The Heat Budget
Incoming heat being absorbed by the Earth, and outgoing heat escaping the Earth in the form of radiation are both perfectly balanced. If they were not balanced, then Earth would be getting either progressively warmer or progressively cooler with each passing year. This balance between incoming and outgoing heat is known as Earth’s heat budget.
While on average, Earth’s heat budget is balanced, the interactions that take place as heat and electromagnetic radiation interact with Earth and its many objects, oceans, and atmosphere are complex. Over all they balance out, however, some places are hotter or cooler day in and day out.
Let’s consider how heat is absorbed and passed around throughout the many different parts of our planet. Remember that almost all of the heat on Earth was originally created by the Sun. This electromagnetic energy travels towards the Earth at light speed in the form of ultraviolet radiation, visible light, and infrared radiation. When this energy reaches the Earth, immediately 30% of it bounces off, being reflected back out into space. The ability to reflect the light and radiation of the Sun is known as an object’s albedo. Because the Earth reflects 30% of the light that hits it, it is said that the Earth has an albedo of 30. In contrast, our moon has an albedo of 11. This means that if you were standing on the Moon looking up at the Earth, our planet would appear almost 3 times brighter than looking at the Moon from Earth.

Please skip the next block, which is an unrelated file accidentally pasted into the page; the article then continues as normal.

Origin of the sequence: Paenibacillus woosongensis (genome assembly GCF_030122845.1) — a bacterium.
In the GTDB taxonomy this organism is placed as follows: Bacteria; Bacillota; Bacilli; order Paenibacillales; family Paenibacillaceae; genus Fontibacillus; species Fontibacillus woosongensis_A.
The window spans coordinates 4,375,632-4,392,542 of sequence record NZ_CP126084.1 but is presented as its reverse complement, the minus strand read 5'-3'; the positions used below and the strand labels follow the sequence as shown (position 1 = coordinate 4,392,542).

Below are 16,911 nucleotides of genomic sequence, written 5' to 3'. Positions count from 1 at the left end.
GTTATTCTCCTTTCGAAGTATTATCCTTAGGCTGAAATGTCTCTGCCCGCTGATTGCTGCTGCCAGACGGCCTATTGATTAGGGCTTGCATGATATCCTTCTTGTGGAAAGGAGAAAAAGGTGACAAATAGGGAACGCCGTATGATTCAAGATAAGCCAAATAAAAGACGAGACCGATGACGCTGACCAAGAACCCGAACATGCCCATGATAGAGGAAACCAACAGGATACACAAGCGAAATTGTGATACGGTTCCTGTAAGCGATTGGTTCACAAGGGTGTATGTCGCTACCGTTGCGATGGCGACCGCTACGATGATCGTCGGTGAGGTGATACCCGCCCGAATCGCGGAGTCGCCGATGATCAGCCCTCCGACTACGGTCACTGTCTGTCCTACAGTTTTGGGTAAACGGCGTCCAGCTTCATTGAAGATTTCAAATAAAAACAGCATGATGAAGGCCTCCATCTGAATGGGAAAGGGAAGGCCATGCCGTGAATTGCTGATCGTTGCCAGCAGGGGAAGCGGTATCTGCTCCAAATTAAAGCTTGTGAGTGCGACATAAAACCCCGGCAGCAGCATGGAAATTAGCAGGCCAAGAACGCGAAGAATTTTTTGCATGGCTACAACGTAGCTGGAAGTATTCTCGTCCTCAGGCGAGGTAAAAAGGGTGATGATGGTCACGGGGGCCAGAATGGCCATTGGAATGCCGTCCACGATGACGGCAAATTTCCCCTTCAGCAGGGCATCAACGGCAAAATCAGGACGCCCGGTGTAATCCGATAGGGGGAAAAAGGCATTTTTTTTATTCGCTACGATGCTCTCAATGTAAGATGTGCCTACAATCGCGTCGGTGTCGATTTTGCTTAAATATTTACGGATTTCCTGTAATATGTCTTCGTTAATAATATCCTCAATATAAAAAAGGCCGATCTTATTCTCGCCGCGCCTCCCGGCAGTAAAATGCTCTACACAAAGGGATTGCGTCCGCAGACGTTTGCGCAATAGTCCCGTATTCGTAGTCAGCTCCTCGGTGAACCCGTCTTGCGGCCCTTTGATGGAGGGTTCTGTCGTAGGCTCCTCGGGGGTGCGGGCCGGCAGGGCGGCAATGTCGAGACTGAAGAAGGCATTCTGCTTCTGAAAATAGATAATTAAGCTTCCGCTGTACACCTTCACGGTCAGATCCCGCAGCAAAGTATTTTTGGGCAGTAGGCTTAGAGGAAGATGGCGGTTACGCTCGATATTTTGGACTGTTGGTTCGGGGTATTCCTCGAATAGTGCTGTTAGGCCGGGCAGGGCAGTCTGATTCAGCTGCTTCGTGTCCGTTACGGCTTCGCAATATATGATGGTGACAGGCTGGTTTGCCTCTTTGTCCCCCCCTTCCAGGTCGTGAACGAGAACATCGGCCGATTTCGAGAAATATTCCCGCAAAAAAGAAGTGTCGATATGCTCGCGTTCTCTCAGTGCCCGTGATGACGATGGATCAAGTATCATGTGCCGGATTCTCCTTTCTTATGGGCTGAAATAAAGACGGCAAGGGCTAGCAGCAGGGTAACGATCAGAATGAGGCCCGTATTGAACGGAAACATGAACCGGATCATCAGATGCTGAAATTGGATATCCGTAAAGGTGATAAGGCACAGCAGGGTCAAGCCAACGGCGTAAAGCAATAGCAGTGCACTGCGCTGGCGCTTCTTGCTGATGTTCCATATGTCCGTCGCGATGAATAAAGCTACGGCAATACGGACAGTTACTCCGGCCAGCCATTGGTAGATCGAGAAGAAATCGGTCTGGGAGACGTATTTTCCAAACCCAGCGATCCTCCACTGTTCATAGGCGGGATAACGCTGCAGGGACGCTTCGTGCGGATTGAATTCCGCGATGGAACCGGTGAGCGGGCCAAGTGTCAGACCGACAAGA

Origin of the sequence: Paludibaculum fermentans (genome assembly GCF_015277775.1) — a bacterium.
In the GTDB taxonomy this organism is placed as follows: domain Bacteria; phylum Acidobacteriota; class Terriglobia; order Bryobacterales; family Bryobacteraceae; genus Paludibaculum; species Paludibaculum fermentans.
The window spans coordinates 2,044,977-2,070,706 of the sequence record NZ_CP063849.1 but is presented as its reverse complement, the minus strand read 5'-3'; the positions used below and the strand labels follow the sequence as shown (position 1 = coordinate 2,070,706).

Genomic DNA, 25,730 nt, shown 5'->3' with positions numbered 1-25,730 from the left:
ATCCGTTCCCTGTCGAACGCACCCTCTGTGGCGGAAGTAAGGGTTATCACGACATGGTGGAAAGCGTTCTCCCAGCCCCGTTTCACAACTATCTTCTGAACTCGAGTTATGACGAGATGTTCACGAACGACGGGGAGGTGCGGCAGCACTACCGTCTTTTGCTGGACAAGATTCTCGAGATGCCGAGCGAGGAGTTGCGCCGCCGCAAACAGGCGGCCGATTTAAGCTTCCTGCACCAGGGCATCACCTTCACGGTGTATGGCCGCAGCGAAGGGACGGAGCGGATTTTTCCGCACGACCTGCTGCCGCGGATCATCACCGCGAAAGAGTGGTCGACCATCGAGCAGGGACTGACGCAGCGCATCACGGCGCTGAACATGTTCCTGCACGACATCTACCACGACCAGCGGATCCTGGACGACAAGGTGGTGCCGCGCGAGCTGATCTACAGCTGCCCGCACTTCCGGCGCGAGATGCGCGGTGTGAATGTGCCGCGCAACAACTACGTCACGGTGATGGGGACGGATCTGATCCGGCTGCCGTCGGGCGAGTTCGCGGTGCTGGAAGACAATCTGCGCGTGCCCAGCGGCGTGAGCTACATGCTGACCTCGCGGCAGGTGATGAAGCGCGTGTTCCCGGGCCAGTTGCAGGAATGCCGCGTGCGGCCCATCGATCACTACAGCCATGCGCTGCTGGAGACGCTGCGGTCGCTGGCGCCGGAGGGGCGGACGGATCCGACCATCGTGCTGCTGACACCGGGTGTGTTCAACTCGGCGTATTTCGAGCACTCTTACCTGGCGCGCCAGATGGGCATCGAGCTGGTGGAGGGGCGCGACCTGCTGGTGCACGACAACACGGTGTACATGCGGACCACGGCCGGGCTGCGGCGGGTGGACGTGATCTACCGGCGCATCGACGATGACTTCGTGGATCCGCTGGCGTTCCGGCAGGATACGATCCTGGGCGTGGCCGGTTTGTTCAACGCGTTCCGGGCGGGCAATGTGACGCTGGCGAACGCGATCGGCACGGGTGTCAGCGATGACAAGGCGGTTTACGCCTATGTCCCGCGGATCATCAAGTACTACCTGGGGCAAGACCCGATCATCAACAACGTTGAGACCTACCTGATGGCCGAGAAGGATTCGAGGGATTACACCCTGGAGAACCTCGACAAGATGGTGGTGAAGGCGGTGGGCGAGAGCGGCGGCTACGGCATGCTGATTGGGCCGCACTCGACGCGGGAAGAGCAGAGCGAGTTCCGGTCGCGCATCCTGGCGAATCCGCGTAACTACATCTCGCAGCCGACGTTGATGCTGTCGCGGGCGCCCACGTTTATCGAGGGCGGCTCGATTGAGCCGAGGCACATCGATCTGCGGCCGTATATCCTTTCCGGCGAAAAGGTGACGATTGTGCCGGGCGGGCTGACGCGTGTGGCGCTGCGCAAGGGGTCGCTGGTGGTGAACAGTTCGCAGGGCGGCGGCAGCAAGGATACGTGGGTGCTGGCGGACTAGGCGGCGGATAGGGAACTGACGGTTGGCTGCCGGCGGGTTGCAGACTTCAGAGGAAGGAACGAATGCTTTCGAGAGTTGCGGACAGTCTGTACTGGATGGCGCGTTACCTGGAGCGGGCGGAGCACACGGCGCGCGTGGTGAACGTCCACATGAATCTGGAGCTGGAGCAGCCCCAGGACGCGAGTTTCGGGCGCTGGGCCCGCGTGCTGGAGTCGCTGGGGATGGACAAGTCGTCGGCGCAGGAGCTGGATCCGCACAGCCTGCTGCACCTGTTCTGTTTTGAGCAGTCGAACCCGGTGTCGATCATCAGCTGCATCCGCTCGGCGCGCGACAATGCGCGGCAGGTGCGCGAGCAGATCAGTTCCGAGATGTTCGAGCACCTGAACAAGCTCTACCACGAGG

Because 30% of the electromagnetic energy from the Sun has been reflected away, only 70% remains to interact with the Earth and warm it up. 20% of the energy from the Sun is absorbed by the atmosphere as a whole heating it up. This leaves 50% of the Sun’s energy to heat both the surface of the Earth as well as the oceans, lakes and streams.